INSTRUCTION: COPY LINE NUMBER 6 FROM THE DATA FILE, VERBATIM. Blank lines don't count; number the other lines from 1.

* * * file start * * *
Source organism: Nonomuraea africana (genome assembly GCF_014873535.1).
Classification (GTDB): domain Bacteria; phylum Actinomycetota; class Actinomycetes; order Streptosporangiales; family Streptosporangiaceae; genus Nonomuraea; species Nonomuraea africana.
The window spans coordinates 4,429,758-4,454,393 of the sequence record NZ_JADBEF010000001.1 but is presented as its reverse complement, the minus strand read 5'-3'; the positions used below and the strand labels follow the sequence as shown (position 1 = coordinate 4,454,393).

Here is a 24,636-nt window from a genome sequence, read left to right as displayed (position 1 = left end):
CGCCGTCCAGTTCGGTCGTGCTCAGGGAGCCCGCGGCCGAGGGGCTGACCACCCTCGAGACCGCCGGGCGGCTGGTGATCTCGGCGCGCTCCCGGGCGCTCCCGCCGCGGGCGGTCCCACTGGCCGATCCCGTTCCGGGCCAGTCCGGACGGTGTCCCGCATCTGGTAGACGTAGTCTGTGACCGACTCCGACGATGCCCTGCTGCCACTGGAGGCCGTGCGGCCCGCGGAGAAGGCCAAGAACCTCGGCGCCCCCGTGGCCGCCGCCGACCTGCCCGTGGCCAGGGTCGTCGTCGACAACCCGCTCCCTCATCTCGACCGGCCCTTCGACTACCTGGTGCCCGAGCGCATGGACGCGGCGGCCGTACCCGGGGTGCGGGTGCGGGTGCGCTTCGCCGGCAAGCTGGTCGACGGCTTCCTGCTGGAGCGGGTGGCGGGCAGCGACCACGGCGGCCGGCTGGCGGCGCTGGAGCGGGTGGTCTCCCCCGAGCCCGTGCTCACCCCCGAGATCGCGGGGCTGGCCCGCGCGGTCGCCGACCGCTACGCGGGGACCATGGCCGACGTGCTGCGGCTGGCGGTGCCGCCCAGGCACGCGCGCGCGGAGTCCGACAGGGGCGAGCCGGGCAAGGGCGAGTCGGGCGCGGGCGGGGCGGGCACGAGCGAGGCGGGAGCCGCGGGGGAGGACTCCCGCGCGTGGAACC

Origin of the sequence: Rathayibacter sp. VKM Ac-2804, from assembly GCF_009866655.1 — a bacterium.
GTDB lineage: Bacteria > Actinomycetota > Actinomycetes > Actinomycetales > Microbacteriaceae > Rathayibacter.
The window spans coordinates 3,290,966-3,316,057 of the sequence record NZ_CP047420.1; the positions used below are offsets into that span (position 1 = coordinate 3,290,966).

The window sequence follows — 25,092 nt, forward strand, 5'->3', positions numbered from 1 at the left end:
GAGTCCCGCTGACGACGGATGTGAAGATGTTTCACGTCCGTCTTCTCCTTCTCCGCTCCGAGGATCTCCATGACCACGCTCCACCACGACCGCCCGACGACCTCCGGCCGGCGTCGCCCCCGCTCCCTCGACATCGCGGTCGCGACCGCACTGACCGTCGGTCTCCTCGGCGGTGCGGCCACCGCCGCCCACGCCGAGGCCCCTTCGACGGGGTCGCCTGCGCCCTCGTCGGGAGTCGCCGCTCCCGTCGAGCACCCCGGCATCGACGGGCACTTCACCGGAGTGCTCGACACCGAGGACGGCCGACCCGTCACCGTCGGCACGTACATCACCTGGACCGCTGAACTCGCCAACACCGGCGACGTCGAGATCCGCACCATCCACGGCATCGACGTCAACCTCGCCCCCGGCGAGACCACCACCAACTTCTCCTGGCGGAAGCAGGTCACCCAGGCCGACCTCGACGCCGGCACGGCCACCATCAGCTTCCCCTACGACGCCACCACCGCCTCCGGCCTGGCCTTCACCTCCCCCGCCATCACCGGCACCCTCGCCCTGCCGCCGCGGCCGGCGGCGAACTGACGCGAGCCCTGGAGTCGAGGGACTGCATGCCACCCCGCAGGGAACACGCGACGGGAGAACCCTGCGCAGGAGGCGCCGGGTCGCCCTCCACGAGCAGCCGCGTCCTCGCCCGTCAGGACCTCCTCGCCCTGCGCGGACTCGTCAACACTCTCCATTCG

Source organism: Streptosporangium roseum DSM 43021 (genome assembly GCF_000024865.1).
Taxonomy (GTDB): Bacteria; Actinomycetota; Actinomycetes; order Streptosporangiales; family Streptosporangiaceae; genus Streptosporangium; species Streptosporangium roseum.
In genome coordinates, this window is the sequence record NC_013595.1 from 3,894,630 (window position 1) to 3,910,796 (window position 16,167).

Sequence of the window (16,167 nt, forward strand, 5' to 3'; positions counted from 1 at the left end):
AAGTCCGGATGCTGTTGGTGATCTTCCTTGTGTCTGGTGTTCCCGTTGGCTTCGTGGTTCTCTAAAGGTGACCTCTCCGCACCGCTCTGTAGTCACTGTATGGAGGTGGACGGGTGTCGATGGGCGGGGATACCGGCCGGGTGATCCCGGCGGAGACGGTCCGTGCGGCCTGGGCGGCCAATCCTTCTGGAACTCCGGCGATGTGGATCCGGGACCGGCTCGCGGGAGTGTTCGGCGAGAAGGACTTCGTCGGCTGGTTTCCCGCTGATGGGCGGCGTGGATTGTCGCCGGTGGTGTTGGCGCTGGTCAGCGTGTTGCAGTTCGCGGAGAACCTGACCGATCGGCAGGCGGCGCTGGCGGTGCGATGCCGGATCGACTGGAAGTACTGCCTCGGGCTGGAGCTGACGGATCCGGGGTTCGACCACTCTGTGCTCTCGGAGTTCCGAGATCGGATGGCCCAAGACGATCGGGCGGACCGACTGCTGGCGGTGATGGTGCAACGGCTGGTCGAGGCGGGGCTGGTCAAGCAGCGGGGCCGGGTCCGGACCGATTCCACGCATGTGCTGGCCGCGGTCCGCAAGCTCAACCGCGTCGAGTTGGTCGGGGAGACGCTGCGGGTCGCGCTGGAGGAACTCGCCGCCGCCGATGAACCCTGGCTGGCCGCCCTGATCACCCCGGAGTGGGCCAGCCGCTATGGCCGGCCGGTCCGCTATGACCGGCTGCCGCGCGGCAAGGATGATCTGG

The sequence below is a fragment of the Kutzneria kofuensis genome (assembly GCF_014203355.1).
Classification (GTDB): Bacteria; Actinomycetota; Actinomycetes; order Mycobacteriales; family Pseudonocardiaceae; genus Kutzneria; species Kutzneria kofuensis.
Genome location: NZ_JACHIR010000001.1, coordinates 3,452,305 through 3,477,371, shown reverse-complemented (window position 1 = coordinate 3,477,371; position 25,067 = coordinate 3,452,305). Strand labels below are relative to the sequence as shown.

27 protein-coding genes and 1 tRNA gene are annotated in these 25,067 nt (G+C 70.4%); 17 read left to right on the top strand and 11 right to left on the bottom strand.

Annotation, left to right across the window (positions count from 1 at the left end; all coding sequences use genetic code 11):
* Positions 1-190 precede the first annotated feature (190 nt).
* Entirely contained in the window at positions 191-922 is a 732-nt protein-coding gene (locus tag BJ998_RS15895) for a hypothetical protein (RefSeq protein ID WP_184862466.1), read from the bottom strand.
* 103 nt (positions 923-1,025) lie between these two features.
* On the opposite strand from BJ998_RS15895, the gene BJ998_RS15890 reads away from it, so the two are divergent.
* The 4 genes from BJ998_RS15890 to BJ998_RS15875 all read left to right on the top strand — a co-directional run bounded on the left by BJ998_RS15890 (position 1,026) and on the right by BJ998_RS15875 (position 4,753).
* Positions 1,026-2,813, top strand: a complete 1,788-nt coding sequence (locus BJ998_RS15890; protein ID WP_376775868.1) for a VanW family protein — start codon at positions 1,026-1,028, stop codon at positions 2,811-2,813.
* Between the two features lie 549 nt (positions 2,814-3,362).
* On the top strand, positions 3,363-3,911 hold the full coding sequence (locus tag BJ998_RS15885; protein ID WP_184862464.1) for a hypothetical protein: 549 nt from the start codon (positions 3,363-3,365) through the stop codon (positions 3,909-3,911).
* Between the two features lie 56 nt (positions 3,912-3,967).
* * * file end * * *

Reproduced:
Origin of the sequence: Rathayibacter sp. VKM Ac-2804, from assembly GCF_009866655.1 — a bacterium.